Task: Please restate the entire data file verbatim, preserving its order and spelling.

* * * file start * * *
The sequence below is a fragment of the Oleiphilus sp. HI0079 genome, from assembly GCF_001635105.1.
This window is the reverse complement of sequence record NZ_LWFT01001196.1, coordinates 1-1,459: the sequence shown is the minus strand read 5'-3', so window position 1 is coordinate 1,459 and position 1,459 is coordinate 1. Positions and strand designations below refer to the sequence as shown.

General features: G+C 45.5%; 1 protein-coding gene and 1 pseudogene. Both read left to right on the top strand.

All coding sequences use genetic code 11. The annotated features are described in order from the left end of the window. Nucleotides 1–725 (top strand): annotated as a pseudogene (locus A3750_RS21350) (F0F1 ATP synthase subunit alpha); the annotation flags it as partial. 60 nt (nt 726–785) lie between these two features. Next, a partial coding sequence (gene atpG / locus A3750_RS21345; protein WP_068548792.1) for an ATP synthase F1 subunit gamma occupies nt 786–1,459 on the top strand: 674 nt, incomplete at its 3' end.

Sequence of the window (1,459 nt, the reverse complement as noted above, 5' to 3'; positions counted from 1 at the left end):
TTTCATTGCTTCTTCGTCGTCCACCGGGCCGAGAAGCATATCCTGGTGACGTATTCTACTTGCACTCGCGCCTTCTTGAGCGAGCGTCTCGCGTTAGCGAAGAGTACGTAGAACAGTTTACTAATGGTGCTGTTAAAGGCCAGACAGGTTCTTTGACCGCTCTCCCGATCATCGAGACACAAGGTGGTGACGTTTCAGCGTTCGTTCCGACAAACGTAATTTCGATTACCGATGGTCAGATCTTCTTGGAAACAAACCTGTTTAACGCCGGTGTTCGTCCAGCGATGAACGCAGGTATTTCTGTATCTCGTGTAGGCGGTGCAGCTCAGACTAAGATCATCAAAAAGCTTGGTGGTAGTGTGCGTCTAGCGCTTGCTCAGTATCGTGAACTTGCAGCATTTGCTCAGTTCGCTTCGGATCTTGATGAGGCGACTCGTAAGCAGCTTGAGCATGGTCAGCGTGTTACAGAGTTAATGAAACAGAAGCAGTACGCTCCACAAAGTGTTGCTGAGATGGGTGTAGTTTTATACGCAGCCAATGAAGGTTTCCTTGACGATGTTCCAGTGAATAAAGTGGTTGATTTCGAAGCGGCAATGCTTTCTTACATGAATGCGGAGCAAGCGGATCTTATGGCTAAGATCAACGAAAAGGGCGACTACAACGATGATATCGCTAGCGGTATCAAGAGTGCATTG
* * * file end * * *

The sequence below is a fragment of the Oleiphilus sp. HI0079 genome, from assembly GCF_001635105.1.
This window is the reverse complement of sequence record NZ_LWFT01001196.1, coordinates 1-1,459: the sequence shown is the minus strand read 5'-3', so window position 1 is coordinate 1,459 and position 1,459 is coordinate 1. Positions and strand designations below refer to the sequence as shown.

General features: G+C 45.5%; 1 protein-coding gene and 1 pseudogene. Both read left to right on the top strand.

All coding sequences use genetic code 11. The annotated features are described in order from the left end of the window. Nucleotides 1–725 (top strand): annotated as a pseudogene (locus A3750_RS21350) (F0F1 ATP synthase subunit alpha); the annotation flags it as partial. 60 nt (nt 726–785) lie between these two features. Next, a partial coding sequence (gene atpG / locus A3750_RS21345; protein WP_068548792.1) for an ATP synthase F1 subunit gamma occupies nt 786–1,459 on the top strand: 674 nt, incomplete at its 3' end.

Sequence of the window (1,459 nt, the reverse complement as noted above, 5' to 3'; positions counted from 1 at the left end):
TTTCATTGCTTCTTCGTCGTCCACCGGGCCGAGAAGCATATCCTGGTGACGTATTCTACTTGCACTCGCGCCTTCTTGAGCGAGCGTCTCGCGTTAGCGAAGAGTACGTAGAACAGTTTACTAATGGTGCTGTTAAAGGCCAGACAGGTTCTTTGACCGCTCTCCCGATCATCGAGACACAAGGTGGTGACGTTTCAGCGTTCGTTCCGACAAACGTAATTTCGATTACCGATGGTCAGATCTTCTTGGAAACAAACCTGTTTAACGCCGGTGTTCGTCCAGCGATGAACGCAGGTATTTCTGTATCTCGTGTAGGCGGTGCAGCTCAGACTAAGATCATCAAAAAGCTTGGTGGTAGTGTGCGTCTAGCGCTTGCTCAGTATCGTGAACTTGCAGCATTTGCTCAGTTCGCTTCGGATCTTGATGAGGCGACTCGTAAGCAGCTTGAGCATGGTCAGCGTGTTACAGAGTTAATGAAACAGAAGCAGTACGCTCCACAAAGTGTTGCTGAGATGGGTGTAGTTTTATACGCAGCCAATGAAGGTTTCCTTGACGATGTTCCAGTGAATAAAGTGGTTGATTTCGAAGCGGCAATGCTTTCTTACATGAATGCGGAGCAAGCGGATCTTATGGCTAAGATCAACGAAAAGGGCGACTACAACGATGATATCGCTAGCGGTATCAAGAGTGCATTG